Modi lays stone of WHO Global Centre for Traditional Medicine in Jamnagar, inaugurates several projects
Prime Minister Narendra Modi at the foundation stone laying ceremony of WHO Global Centre for Traditional Medicine, in Jamnagar, Gujarat on April 19, 2022. He is flanked by Mauritius Prime Minister Pravind Kumar Jugnauth (left) and World Health Organisation (WHO) Director-General Tedros Ghebreyesus (right).

Modi lays stone of WHO Global Centre for Traditional Medicine in Jamnagar, inaugurates several projects

Jamnagar, April 19, 2022

Prime Minister Narendra Modi laid the foundation stone of the WHO Global Centre for Traditional Medicine (GCTM) in Jamnagar today in the presence of Mauritius Prime Minister Pravind Kumar Jugnauth and World Health Organisation (WHO) Director-General Tedros Ghebreyesus.

The Prime Minister’s other engagements during his Gujarat visit included the inauguration of a new dairy complex and potato processing plant at Diyodar in Banaskantha district, the Banas Community Radio Station to provide farmers key scientific information related to agriculture and animal husbandry, the expanded facilities for the production of cheese products and whey powder at the Banas dairy plant in Palanpur.

He declared open the Organic Manure and Biogas plant at Dama. He also laid the foundation stone of four "gobar" gas plants of 100 tonnes capacity at Khimana, Ratanpura – Bhildi, Radhanpur and Thawar.

The GCTM will be the first and only global outpost centre for traditional medicine. Video messages from the Prime Ministers of Bangladesh, Bhutan, Nepal and the President of Maldives were played on the occasion.

Union Ministers Mansukh Mandavia, Sarbananda Sonowal, Munjapara Mahendrabhai and Gujarat Chief Minister Bhupendrabhai Patel were among those present.

Ghebreyesus thanked Modi for his leadership in providing all the support for the establishment of the Centre and termed it as a truly global project as 107 WHO members have their country-specific governmental offices which means the world will come to India for its leadership in the traditional medicine.

For many regions of the world, traditional medicine is the first line of treatment. The new centre will focus on data, innovation and sustainability to optimize its use. The centre’s five main areas will be research and leadership, evidence and learning, data and analytics, sustainability and equity and innovation and technology, he added.

Jugnauth highlighted the importance of the indigenous medical system and herbal products in various cultures. He also gave details of legislative recognition of Ayurveda in Mauritius since 1989. He also thanked Gujarat for providing scholarships to students from Mauritius for studying Ayurvedic medicine in Jamnagar.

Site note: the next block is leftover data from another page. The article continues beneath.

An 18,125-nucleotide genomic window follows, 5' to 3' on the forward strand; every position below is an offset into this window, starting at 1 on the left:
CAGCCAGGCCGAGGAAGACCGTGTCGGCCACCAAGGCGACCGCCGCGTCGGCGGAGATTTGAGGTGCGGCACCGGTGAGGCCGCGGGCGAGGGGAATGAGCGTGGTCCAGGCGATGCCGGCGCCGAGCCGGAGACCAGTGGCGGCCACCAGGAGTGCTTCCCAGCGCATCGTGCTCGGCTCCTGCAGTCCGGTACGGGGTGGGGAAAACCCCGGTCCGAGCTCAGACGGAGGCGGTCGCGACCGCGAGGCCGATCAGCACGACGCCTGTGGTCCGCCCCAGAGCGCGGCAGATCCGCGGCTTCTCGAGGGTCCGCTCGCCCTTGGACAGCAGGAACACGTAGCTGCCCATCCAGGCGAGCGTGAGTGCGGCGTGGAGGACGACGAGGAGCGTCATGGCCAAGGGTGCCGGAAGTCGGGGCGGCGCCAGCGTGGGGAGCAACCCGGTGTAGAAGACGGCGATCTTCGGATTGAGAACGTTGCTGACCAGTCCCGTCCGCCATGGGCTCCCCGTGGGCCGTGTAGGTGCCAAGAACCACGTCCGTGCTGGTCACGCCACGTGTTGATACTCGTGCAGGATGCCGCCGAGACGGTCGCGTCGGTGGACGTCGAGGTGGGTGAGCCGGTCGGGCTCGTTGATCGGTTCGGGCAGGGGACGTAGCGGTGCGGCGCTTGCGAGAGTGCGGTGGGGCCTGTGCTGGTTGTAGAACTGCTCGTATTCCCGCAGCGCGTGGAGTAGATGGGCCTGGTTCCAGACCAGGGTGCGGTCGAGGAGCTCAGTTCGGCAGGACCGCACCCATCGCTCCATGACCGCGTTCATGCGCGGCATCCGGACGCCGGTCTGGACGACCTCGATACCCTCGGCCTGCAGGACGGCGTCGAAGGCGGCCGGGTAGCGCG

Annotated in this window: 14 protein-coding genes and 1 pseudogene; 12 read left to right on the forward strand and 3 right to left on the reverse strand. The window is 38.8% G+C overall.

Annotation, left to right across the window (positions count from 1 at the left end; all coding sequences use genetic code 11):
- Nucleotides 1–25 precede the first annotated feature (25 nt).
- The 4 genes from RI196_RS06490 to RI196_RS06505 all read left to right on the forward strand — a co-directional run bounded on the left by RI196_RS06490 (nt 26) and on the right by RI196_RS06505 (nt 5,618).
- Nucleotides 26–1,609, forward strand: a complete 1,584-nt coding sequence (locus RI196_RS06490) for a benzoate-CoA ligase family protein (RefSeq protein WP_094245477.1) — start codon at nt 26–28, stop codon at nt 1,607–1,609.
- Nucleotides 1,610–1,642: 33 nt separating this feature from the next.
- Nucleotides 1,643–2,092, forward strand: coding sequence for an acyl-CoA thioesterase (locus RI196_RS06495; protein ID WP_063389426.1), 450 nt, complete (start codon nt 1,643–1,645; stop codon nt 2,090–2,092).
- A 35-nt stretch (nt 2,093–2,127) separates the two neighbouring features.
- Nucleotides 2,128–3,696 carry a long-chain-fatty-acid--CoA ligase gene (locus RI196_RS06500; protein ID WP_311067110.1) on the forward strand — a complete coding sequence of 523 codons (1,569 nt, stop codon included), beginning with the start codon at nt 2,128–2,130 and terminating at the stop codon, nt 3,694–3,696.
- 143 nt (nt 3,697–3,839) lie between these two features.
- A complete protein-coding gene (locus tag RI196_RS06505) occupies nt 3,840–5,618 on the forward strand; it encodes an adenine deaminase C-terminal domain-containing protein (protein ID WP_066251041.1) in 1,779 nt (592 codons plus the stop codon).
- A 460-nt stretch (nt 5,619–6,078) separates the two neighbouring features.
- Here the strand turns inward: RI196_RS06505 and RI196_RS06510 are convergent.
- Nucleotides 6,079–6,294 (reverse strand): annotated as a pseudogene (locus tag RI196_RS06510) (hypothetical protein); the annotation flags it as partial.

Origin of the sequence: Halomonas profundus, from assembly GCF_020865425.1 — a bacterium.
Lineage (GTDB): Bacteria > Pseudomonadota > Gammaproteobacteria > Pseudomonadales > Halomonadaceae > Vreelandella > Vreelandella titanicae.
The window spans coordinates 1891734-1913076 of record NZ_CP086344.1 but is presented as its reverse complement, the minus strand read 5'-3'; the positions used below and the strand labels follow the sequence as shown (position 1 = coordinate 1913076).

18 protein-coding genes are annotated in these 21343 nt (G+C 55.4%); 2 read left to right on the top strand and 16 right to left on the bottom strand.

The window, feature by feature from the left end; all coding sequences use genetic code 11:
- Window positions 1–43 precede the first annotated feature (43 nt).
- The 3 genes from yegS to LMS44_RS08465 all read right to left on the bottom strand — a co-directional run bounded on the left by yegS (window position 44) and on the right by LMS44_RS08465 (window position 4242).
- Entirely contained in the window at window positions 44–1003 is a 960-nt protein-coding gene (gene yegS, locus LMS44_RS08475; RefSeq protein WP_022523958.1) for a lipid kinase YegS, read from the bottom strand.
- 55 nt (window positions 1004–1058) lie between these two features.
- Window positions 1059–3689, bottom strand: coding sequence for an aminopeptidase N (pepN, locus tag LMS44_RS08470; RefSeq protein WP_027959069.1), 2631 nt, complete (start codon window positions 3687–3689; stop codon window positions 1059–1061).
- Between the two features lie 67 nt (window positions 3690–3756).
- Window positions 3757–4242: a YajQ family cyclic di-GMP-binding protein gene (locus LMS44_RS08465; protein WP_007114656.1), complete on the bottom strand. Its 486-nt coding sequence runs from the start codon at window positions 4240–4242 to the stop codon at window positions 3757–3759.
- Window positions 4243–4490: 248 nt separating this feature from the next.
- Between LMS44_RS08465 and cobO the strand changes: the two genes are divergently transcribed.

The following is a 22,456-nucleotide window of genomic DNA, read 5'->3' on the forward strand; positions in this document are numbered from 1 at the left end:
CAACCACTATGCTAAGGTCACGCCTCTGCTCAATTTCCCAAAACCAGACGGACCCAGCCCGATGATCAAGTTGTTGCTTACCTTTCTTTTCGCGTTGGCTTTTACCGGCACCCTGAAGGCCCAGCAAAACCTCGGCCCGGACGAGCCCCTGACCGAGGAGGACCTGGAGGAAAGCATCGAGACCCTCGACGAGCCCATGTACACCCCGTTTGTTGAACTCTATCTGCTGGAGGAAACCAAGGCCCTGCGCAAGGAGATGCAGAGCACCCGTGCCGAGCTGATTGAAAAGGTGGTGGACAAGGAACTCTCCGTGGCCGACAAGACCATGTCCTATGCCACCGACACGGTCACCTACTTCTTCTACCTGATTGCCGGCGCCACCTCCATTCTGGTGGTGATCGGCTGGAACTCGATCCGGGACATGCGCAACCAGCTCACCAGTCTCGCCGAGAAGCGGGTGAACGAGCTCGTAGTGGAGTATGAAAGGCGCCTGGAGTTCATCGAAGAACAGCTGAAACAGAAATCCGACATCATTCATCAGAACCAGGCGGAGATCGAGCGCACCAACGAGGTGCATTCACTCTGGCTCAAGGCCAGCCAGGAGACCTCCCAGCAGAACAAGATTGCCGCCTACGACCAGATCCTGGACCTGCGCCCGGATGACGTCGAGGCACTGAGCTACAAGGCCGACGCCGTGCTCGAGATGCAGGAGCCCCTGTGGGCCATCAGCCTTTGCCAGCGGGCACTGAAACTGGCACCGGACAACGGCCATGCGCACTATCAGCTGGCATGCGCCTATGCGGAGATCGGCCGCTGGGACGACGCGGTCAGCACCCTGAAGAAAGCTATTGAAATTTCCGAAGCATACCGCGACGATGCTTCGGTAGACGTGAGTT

Speaking on the occasion, the Prime Minister noted Ghebreyesus’s connection with India and his involvement in this project. He also highlighted the three-decade-long association with Jugnauth and his family.

He noted that the Centre was a recognition of India's contribution and potential in this field. “India takes this partnership as a huge responsibility for serving the entire humanity,” he added.

“Jamnagar’s contributions towards wellness will get a global identity with WHO’s Global Centre for Traditional Medicine. More than five decades ago, the world’s first Ayurvedic University was established in Jamnagar. The city has a quality Ayurvedic institute, the Institute of Teaching and Research in Ayurveda.

While staying disease-free may be an important part of life the ultimate goal has to be wellness. Its importance was keenly felt during the pandemic period. “The world is looking for a new dimension of health care delivery today. I am happy that by giving the slogan ‘One planet our health’ WHO has promoted the Indian vision of ‘One Earth, One Health,’ he added.

“India’s traditional medicine system is not limited to treatment. It is a holistic science of life. Ayurveda goes beyond just healing and treatment. Apart from healing and treatment, social health, mental health-happiness, environmental health, sympathy, compassion and productivity are included.

“Ayurveda is taken as the knowledge of life and it has been deemed as the fifth Veda. Good health is directly related to a balanced diet. Our ancestors considered diet as half of the treatment and our medical systems are replete with dietary advice,” he said.